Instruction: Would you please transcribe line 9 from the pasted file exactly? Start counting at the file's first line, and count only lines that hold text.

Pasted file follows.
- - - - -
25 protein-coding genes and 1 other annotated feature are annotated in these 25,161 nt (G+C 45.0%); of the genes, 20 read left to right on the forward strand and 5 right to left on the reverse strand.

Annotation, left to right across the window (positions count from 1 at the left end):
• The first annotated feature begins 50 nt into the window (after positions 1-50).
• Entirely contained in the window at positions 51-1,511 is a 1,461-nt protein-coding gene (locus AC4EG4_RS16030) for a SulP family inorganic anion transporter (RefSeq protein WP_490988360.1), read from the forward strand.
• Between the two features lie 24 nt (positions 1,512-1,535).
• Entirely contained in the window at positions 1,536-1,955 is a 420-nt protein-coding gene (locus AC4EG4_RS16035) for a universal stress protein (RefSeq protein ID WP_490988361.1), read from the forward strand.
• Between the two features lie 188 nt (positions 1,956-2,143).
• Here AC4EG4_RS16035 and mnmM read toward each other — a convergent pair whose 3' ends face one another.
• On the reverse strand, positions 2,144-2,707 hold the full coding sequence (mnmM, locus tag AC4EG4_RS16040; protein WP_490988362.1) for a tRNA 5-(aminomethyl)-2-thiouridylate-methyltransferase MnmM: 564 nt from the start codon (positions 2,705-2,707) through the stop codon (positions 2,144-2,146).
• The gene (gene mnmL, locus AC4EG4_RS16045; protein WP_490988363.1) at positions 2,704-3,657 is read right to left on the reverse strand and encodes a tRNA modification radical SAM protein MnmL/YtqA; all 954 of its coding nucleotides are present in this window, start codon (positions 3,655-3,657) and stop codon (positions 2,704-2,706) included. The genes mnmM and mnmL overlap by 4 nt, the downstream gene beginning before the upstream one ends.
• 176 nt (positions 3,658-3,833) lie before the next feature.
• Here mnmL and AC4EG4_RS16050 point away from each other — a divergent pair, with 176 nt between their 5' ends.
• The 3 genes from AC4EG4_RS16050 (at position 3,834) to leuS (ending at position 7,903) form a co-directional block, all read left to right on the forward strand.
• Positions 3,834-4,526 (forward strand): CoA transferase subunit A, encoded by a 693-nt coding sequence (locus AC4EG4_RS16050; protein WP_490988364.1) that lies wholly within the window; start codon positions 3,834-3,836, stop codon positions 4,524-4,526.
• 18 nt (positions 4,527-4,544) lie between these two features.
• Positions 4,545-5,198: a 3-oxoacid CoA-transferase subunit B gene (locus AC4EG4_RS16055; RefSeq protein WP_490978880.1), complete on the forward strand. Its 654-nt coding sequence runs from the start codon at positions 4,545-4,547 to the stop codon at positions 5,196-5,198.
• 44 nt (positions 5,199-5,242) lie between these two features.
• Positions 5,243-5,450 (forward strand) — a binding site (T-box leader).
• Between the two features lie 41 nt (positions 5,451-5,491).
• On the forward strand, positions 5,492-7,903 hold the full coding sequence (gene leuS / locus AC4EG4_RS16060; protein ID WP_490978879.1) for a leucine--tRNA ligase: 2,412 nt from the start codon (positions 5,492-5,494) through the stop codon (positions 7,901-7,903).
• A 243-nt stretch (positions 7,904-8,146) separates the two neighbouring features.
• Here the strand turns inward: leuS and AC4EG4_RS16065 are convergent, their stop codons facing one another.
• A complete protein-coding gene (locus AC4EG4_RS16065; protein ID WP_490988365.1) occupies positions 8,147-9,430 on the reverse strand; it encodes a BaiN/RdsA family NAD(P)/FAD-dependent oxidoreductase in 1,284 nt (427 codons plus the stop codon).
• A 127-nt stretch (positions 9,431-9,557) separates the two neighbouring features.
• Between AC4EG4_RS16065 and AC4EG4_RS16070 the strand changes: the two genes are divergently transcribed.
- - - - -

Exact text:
• On the reverse strand, positions 2,144-2,707 hold the full coding sequence (mnmM, locus tag AC4EG4_RS16040; protein WP_490988362.1) for a tRNA 5-(aminomethyl)-2-thiouridylate-methyltransferase MnmM: 564 nt from the start codon (positions 2,705-2,707) through the stop codon (positions 2,144-2,146).